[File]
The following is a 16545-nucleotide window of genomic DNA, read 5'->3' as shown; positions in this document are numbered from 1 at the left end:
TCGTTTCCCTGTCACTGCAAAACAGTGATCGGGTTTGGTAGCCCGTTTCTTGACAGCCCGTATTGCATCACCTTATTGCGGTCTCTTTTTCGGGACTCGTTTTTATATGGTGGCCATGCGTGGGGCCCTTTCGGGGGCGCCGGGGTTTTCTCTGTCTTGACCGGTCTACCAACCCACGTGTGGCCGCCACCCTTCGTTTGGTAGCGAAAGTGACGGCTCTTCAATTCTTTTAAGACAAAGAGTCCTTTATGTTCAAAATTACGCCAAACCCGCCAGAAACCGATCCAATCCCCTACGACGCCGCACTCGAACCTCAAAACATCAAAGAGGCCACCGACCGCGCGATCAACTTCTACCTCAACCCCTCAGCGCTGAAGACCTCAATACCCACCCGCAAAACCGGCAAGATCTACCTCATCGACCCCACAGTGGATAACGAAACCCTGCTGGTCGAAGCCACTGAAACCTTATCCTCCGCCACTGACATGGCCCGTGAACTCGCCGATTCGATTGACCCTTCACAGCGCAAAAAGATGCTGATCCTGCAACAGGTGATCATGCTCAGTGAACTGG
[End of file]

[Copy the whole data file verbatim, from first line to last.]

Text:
The following is a 16545-nucleotide window of genomic DNA, read 5'->3' as shown; positions in this document are numbered from 1 at the left end:
TCGTTTCCCTGTCACTGCAAAACAGTGATCGGGTTTGGTAGCCCGTTTCTTGACAGCCCGTATTGCATCACCTTATTGCGGTCTCTTTTTCGGGACTCGTTTTTATATGGTGGCCATGCGTGGGGCCCTTTCGGGGGCGCCGGGGTTTTCTCTGTCTTGACCGGTCTACCAACCCACGTGTGGCCGCCACCCTTCGTTTGGTAGCGAAAGTGACGGCTCTTCAATTCTTTTAAGACAAAGAGTCCTTTATGTTCAAAATTACGCCAAACCCGCCAGAAACCGATCCAATCCCCTACGACGCCGCACTCGAACCTCAAAACATCAAAGAGGCCACCGACCGCGCGATCAACTTCTACCTCAACCCCTCAGCGCTGAAGACCTCAATACCCACCCGCAAAACCGGCAAGATCTACCTCATCGACCCCACAGTGGATAACGAAACCCTGCTGGTCGAAGCCACTGAAACCTTATCCTCCGCCACTGACATGGCCCGTGAACTCGCCGATTCGATTGACCCTTCACAGCGCAAAAAGATGCTGATCCTGCAACAGGTGATCATGCTCAGTGAACTGG